In The Driest Desert In The World, Rain Means Death

In The Driest Desert In The World, Rain Means Death

New research shows that rain can mean death in the Atacama desert, the driest in the world. Recent wet episodes have indeed caused the disappearance of several microbial species.

The Atacama Desert is an oasis for astronomers looking for a pure sky, but a real hell on earth for anyone who ventures there without the right equipment. This is because, in the oldest and most arid deserts in the world, things unfold somewhat differently. Rain, for example, a source of life, can become a deadly scourge in this hyper-arid region.

When the rain becomes deadly

According to scientists, the heart of Atacama has remained virtually arid for 15 million years, and history seems to indicate that no significant rain fell during the last 500 years. All this was turned upside down when in March and August 2015, then in June 2018, the desert experienced several extremely rare rain events.

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While for many the arrival of the rain would be considered beneficial, for the organisms adapted to the hyper arid climate of Atacama, these events were catastrophic. "When the rain arrived in Atacama, we hoped to see the desert come to life," recalls exobiologist Alberto Fairén. "Instead, we discovered the opposite, when the rain caused a massive extinction of microbial species indigenous to the hyper-arid desert."

From the desert to Mars

Because of its extreme conditions, the desert is often used as a model for studying living conditions on Mars. A soil sample taken from the heart of the desert revealed the presence of 16 different microbial species. A number that may seem ridiculous compared to the population that would be found in a forest or even in the city, but it highlights the severity of 75 % to 87 % extinction measured after the rainy episodes.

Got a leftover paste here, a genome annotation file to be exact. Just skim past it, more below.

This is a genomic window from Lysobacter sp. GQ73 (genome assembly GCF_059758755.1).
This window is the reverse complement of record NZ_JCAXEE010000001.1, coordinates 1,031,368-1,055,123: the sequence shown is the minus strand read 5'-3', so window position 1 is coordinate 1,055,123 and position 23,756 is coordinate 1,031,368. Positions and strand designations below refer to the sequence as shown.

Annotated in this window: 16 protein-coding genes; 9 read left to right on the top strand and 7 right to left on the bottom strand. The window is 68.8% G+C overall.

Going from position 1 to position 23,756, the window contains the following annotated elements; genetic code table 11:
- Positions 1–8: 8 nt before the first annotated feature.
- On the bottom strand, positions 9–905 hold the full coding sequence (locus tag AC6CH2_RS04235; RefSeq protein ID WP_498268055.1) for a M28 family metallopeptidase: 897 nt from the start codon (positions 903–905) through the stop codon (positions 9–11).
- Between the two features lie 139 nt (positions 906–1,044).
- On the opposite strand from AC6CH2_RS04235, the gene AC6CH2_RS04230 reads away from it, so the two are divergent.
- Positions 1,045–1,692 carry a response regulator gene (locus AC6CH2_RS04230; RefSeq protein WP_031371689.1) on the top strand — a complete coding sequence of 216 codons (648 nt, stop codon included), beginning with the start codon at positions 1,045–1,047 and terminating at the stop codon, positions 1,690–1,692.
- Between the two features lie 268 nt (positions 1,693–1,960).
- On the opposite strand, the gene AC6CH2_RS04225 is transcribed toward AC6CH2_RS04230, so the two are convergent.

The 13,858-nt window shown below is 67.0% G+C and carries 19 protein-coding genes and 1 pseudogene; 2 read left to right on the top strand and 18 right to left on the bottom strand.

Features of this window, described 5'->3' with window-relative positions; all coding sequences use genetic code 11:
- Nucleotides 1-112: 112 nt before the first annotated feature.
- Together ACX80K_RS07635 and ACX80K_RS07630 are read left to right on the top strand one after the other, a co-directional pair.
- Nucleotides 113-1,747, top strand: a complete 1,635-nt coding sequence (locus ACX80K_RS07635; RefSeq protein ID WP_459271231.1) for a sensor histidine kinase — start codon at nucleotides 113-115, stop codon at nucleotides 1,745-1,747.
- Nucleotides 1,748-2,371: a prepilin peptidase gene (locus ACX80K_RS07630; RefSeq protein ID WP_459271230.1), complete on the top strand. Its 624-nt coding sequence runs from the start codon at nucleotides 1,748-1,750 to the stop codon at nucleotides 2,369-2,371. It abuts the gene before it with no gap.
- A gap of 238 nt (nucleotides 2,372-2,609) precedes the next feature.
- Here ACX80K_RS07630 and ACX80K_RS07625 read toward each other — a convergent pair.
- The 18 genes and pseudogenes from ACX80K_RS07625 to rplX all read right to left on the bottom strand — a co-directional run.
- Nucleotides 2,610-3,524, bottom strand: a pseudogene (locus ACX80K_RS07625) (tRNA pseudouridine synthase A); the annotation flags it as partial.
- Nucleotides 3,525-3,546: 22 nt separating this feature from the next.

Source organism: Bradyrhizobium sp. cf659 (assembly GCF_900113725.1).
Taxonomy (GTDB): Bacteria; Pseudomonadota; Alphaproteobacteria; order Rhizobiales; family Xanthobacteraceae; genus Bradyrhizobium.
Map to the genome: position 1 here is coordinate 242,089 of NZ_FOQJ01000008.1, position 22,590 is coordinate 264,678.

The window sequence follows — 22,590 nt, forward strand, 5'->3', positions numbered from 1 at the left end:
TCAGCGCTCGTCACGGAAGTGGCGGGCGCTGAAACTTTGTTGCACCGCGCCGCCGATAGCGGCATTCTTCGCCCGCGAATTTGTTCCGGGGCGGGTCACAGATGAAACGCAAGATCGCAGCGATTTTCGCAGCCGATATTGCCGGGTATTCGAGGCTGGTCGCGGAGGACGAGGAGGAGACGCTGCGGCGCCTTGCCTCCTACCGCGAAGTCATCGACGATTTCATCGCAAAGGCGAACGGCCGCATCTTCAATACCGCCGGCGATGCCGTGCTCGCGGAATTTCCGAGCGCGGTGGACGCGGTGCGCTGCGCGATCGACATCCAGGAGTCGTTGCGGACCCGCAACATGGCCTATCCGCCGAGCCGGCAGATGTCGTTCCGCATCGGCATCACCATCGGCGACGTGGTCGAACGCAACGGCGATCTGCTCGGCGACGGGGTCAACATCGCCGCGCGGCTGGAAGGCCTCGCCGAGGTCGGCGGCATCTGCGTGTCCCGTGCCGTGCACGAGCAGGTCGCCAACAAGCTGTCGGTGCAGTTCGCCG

"After the rain, only two to four species of microbes could be found in the lagoons," says Fairen. "Our results [published in Scientific Reports] show for the first time that providing large amounts of water to microorganisms - beautifully adapted to extract moisture almost absent from the driest environments - will kill them following osmotic shock", that is, when the concentrations change around a cell and change its permeability, causing stress.

Many species have evolved to respond to this cellular stress. But in the hyper arid environment of Atacama, the need was never required. This study leads to an interesting conclusion by researchers: "[it] suggests that the recurrence of liquid water on Mars could have participated in the disappearance of Martian life, if it ever existed, instead of representing an opportunity for the resilient microbes to flourish again."

• Abbie Marshall
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